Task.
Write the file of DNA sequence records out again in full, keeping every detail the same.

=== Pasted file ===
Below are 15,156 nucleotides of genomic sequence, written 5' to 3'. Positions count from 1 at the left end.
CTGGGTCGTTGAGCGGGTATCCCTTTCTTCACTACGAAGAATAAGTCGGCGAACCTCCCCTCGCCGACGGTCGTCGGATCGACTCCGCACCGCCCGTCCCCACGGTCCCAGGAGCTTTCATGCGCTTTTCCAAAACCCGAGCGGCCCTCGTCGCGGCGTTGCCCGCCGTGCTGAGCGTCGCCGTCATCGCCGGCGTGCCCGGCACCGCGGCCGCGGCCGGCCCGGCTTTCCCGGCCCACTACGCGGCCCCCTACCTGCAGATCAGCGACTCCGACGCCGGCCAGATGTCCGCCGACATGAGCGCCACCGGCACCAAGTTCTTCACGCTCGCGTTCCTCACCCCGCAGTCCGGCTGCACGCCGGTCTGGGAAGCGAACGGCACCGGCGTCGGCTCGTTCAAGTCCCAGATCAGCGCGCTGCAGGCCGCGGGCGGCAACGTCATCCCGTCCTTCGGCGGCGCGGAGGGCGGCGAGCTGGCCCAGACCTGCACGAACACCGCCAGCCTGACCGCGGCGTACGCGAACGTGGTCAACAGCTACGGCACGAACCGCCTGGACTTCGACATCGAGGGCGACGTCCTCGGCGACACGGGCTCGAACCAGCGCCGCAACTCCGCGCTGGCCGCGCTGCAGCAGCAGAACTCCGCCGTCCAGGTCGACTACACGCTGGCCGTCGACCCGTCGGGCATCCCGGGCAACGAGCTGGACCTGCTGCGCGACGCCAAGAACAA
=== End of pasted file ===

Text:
Below are 15,156 nucleotides of genomic sequence, written 5' to 3'. Positions count from 1 at the left end.
CTGGGTCGTTGAGCGGGTATCCCTTTCTTCACTACGAAGAATAAGTCGGCGAACCTCCCCTCGCCGACGGTCGTCGGATCGACTCCGCACCGCCCGTCCCCACGGTCCCAGGAGCTTTCATGCGCTTTTCCAAAACCCGAGCGGCCCTCGTCGCGGCGTTGCCCGCCGTGCTGAGCGTCGCCGTCATCGCCGGCGTGCCCGGCACCGCGGCCGCGGCCGGCCCGGCTTTCCCGGCCCACTACGCGGCCCCCTACCTGCAGATCAGCGACTCCGACGCCGGCCAGATGTCCGCCGACATGAGCGCCACCGGCACCAAGTTCTTCACGCTCGCGTTCCTCACCCCGCAGTCCGGCTGCACGCCGGTCTGGGAAGCGAACGGCACCGGCGTCGGCTCGTTCAAGTCCCAGATCAGCGCGCTGCAGGCCGCGGGCGGCAACGTCATCCCGTCCTTCGGCGGCGCGGAGGGCGGCGAGCTGGCCCAGACCTGCACGAACACCGCCAGCCTGACCGCGGCGTACGCGAACGTGGTCAACAGCTACGGCACGAACCGCCTGGACTTCGACATCGAGGGCGACGTCCTCGGCGACACGGGCTCGAACCAGCGCCGCAACTCCGCGCTGGCCGCGCTGCAGCAGCAGAACTCCGCCGTCCAGGTCGACTACACGCTGGCCGTCGACCCGTCGGGCATCCCGGGCAACGAGCTGGACCTGCTGCGCGACGCCAAGAACAA